A $329m research partnership will be based in Tasmania to transform Australia’s blue economy and generate more than $4 billion for the national economy.
The University of Tasmania will lead the largest ever Cooperative Research Centre (CRC), bringing together expertise in seafood, renewable energy and offshore engineering.
Minister for Industry, Science and Technology Karen Andrews said the Blue Economy CRC aimed to drive an evolution in marine- based industries.
The project is a 10-year collaboration between 45 national and international partners from industry, research and government, underpinned by a $70 million cash investment from the Federal Government.
The Tasmanian Government is also a supporting partner.
Vice-Chancellor Professor Rufus Black said the project would build on our distinctive strengths in aquaculture and marine ecology, offshore engineering and marine renewable energy.
“This is big blue sky thinking fused with practical, impactful research to answer one of our planet’s most critical questions: how can we sustainably feed and power ourselves from the world’s oceans,” Professor Black said.
“The Blue Economy CRC imagines a future where integrated seafood and renewable energy production systems operate offshore and where the community and industry have confidence they are safe, reliable, efficient and environmentally responsible.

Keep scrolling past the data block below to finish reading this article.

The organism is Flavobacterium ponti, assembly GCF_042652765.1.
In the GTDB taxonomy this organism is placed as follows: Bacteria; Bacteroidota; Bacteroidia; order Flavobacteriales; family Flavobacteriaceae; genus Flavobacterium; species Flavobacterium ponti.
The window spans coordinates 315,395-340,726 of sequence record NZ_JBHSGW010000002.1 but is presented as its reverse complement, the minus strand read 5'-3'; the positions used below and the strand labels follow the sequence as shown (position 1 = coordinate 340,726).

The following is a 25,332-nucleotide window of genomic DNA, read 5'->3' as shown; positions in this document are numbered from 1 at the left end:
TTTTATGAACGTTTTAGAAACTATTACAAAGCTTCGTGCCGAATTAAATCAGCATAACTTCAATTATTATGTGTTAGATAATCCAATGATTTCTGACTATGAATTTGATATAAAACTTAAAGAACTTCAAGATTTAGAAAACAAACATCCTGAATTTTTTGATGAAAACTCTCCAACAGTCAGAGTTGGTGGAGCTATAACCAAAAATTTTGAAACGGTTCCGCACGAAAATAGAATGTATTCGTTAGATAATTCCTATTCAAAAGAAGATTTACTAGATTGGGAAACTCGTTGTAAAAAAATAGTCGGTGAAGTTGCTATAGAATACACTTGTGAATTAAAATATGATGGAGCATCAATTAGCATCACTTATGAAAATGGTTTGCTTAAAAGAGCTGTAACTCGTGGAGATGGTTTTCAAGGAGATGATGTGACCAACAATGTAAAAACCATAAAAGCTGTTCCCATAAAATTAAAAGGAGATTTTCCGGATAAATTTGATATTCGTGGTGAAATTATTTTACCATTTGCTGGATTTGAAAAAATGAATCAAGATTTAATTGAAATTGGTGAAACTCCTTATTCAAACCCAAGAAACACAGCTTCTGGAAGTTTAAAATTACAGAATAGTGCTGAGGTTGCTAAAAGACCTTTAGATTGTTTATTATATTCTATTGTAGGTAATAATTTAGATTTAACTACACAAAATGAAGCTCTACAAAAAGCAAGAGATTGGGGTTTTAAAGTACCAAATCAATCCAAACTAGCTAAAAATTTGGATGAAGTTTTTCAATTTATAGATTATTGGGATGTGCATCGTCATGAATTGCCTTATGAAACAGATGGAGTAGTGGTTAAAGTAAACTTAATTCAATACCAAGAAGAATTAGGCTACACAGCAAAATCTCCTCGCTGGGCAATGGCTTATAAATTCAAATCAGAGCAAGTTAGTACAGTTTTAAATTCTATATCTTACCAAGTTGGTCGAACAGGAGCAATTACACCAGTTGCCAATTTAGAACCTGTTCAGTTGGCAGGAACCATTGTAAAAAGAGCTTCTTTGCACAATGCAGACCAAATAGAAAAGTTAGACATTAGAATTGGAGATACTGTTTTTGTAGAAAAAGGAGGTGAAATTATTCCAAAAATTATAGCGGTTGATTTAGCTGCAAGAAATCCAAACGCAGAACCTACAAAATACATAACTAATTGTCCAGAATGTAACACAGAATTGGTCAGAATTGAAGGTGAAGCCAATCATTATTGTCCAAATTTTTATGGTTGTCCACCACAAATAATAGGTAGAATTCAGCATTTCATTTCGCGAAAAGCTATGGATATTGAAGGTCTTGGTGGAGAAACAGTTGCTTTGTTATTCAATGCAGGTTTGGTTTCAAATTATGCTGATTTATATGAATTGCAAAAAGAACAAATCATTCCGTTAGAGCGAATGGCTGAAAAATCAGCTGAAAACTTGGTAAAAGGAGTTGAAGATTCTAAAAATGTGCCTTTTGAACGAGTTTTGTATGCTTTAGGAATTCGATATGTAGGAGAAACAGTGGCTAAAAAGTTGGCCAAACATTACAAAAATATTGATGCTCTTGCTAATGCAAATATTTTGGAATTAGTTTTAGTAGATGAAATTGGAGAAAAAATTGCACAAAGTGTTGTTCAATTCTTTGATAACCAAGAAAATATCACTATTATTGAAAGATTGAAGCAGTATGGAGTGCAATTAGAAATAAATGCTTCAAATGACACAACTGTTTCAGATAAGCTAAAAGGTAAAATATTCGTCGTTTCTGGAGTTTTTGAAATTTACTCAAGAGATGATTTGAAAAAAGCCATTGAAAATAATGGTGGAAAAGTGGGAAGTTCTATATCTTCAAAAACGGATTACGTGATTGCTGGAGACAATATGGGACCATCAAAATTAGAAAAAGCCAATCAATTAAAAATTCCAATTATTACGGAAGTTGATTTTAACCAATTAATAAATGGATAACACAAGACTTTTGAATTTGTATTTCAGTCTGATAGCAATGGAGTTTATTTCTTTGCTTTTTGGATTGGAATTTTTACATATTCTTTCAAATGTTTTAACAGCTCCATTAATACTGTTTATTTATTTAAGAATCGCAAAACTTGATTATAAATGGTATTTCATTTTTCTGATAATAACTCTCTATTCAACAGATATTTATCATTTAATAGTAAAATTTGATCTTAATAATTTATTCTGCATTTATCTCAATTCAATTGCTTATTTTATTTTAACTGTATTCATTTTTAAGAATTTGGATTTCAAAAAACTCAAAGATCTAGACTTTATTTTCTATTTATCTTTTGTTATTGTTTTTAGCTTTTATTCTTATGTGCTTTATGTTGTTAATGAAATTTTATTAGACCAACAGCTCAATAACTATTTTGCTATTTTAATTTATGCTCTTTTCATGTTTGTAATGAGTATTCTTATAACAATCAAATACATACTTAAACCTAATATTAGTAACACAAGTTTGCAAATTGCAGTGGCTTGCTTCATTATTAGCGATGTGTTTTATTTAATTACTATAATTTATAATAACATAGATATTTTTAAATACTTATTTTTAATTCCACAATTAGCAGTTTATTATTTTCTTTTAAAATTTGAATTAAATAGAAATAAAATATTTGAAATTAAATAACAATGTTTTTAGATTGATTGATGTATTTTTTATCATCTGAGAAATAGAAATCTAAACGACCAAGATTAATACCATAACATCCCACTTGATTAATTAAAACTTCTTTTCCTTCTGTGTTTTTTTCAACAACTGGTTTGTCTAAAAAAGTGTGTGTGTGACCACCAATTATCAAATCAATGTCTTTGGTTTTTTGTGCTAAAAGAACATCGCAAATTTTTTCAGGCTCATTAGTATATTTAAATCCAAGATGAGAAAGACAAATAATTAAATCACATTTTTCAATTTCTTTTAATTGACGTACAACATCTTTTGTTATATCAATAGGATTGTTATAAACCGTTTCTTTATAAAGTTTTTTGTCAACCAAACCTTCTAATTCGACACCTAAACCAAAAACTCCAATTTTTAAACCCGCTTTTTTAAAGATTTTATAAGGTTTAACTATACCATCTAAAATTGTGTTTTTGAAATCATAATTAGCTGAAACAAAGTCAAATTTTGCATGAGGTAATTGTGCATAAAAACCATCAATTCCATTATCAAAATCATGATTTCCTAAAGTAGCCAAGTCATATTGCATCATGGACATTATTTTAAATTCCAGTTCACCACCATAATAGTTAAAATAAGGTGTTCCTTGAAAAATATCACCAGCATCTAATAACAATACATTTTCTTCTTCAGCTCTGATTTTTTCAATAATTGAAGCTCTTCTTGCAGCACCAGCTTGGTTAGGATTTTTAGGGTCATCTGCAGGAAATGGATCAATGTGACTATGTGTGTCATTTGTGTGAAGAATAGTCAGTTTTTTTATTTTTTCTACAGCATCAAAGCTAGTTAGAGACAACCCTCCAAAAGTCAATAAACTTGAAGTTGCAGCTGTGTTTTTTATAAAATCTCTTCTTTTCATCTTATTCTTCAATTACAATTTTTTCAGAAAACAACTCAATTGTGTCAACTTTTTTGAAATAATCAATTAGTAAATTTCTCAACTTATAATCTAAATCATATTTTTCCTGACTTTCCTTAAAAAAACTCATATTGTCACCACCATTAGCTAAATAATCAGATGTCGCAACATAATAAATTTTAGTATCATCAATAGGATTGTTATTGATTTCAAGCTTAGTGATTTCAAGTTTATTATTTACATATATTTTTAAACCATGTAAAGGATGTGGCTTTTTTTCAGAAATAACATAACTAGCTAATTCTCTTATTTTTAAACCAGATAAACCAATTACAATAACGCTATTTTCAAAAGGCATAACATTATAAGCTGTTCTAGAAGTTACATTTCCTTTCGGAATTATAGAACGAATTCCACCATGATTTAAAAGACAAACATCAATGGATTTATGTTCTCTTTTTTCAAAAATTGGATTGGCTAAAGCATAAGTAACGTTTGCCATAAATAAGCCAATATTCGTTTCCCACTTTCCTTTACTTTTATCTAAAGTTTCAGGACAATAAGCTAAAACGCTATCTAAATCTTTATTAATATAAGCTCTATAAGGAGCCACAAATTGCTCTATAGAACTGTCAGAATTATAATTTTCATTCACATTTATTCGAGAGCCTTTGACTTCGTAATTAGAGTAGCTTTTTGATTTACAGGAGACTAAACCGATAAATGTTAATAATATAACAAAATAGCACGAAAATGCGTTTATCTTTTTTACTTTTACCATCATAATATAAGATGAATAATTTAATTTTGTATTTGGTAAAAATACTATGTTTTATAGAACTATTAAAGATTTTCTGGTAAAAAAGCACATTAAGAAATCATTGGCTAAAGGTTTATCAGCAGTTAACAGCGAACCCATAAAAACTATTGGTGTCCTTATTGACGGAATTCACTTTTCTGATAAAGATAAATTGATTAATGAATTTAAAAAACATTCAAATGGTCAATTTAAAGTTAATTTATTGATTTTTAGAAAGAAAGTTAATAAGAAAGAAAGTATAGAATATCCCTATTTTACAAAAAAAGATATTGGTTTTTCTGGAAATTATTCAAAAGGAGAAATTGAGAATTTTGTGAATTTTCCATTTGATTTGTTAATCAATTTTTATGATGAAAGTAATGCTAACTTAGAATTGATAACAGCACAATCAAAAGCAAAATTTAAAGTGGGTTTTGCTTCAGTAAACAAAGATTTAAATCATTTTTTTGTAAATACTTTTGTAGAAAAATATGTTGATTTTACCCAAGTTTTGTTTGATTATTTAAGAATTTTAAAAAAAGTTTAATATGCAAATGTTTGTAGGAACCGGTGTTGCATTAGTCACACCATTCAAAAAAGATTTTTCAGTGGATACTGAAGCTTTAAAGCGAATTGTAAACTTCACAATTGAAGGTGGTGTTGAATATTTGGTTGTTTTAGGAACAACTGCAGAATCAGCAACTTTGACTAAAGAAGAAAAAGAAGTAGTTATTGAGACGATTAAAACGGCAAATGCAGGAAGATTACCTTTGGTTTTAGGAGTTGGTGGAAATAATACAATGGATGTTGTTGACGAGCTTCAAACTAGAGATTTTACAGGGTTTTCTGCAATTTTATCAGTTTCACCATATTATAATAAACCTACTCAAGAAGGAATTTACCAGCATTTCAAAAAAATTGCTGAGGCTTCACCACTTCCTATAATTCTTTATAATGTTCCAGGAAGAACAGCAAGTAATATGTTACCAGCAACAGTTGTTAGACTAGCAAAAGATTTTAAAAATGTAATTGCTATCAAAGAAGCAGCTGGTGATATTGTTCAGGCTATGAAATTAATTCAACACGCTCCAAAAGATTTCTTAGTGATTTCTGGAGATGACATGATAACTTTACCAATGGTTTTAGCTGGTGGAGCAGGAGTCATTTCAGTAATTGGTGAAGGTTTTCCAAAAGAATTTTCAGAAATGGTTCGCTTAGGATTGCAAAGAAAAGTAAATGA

“This work will leave a compelling legacy of high-impact research, a competitive advantage for Australian industry, and innovation, collaboration and leadership on a global scale.”
The Blue Economy CRC head office will be hosted at the University of Tasmania’s Launceston campus, supporting a research community of 50 PhD students and 50 postdoctoral research fellows throughout Tasmania and with partner organisations nationally and internationally.
Blue Economy CRC Research Director, Australian Maritime College Associate Professor Irene Penesis said the program was unique.
“Australia has the world’s third largest exclusive economic zone and is positioned adjacent to the largest markets for seafood and energy,” Associate Professor Penesis said.
“But with over 80 per cent classified as offshore, industries must be enabled to move from the coast zone into more exposed operating environments before we can secure this major opportunity for the nation.
“The CRC will translate new developments in science and technology into commercial activity.”
The focus of the first five years of the program will be developing and testing new offshore aquaculture and renewable energy technologies, which will then be brought together on a single platform to demonstrate the economic and environmental benefits of co-location.
“The offshore research platform will act as a living laboratory where we can vertically integrate renewable energy and aquaculture technologies with other engineering activities, such as autonomous and remotely-operated vehicles, in a proof of concept for how we could operate in the future,” Associate Professor Penesis said.
“It will be the first offshore research platform of its kind in the world and we’re confident that it will deliver ground-breaking research alongside commercially viable new materials, concepts, prototypes and monitoring systems – all informed by best practice and delivered in an environmentally sustainable way.”